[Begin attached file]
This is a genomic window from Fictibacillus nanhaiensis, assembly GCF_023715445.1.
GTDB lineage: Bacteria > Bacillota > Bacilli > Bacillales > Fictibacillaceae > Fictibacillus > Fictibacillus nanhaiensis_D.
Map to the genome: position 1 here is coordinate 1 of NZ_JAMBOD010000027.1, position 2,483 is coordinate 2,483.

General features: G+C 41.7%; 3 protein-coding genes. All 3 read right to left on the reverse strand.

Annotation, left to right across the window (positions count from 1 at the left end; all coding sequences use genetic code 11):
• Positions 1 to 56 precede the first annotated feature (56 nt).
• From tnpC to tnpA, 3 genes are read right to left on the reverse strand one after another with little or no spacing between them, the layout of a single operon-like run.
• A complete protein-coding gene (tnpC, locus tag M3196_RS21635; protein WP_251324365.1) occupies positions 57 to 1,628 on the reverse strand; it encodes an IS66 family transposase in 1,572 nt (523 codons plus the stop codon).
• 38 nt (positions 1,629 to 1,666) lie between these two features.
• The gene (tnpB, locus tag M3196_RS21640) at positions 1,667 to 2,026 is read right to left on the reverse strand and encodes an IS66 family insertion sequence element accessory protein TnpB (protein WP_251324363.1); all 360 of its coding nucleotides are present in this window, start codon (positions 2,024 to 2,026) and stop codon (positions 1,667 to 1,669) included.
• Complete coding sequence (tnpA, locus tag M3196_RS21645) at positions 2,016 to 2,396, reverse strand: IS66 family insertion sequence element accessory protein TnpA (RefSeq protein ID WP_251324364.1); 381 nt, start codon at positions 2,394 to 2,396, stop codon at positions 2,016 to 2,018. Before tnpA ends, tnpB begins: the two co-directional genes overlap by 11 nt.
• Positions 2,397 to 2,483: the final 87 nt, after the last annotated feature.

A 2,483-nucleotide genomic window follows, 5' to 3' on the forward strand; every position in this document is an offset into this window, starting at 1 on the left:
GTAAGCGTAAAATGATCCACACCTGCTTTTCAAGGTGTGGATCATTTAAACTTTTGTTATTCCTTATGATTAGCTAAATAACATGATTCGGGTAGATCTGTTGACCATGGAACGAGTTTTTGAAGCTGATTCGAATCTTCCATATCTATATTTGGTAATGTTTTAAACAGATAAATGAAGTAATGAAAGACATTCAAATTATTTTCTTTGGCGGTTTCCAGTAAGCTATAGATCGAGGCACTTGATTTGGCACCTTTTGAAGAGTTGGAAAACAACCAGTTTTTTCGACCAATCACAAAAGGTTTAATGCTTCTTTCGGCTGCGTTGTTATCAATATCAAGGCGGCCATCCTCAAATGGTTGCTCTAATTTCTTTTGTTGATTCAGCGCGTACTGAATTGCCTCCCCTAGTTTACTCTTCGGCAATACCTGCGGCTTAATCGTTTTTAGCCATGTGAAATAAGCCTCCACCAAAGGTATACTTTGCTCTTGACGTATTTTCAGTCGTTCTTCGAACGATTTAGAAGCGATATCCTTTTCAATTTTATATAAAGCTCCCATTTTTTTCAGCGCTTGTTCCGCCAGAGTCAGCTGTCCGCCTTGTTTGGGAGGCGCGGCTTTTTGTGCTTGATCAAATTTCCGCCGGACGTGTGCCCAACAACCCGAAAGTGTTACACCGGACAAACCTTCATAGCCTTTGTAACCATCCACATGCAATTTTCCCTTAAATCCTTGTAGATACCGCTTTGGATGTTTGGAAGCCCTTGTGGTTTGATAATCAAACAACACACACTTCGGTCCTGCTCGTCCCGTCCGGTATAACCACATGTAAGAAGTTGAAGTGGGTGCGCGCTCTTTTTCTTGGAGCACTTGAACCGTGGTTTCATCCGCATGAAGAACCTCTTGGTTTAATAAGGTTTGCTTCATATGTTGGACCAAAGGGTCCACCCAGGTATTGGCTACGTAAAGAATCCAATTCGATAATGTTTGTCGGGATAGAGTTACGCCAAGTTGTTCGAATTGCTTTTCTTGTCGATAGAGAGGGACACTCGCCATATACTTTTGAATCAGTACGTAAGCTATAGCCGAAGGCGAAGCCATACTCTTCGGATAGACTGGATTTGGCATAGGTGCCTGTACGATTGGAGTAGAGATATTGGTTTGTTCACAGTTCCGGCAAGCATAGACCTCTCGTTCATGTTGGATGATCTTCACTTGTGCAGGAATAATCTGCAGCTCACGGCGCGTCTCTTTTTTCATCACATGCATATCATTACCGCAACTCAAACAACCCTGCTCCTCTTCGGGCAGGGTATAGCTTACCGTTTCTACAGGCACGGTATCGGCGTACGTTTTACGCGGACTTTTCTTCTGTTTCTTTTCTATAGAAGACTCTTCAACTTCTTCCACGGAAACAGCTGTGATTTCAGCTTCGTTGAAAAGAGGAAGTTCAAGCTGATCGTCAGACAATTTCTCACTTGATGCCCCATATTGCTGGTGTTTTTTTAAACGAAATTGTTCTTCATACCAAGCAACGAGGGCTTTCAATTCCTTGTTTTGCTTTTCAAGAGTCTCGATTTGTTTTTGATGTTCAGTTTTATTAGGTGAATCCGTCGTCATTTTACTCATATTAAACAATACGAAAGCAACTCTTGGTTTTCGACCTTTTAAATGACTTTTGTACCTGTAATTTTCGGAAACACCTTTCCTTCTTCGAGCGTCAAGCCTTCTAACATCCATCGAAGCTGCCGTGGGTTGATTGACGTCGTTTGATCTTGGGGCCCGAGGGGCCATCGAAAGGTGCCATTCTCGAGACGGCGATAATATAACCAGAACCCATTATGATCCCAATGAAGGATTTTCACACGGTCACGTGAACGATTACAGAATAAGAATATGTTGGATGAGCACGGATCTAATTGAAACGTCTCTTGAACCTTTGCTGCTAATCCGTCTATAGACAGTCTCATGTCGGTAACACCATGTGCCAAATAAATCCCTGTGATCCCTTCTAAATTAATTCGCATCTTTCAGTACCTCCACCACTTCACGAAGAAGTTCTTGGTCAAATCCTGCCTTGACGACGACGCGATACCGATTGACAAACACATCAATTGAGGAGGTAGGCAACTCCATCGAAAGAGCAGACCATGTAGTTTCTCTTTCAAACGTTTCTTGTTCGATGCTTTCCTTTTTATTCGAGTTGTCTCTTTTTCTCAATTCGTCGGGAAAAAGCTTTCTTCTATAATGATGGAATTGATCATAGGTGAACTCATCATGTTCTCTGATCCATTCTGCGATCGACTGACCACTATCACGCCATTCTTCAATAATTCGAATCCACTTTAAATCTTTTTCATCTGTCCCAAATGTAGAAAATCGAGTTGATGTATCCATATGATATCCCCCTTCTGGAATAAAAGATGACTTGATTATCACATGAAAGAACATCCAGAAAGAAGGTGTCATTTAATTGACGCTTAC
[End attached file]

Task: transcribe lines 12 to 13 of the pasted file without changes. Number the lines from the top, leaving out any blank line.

• Positions 2,397 to 2,483: the final 87 nt, after the last annotated feature.

A 2,483-nucleotide genomic window follows, 5' to 3' on the forward strand; every position in this document is an offset into this window, starting at 1 on the left: